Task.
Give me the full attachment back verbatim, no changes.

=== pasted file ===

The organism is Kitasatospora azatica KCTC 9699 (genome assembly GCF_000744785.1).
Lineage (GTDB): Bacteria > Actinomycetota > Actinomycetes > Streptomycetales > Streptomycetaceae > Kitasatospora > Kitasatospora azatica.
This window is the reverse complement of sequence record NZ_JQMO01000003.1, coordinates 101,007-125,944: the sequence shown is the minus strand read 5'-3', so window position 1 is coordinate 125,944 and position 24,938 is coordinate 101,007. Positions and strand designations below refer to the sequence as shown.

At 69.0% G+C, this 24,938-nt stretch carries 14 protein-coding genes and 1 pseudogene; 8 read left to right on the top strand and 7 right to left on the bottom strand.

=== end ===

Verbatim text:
The organism is Kitasatospora azatica KCTC 9699 (genome assembly GCF_000744785.1).
Lineage (GTDB): Bacteria > Actinomycetota > Actinomycetes > Streptomycetales > Streptomycetaceae > Kitasatospora > Kitasatospora azatica.
This window is the reverse complement of sequence record NZ_JQMO01000003.1, coordinates 101,007-125,944: the sequence shown is the minus strand read 5'-3', so window position 1 is coordinate 125,944 and position 24,938 is coordinate 101,007. Positions and strand designations below refer to the sequence as shown.

At 69.0% G+C, this 24,938-nt stretch carries 14 protein-coding genes and 1 pseudogene; 8 read left to right on the top strand and 7 right to left on the bottom strand.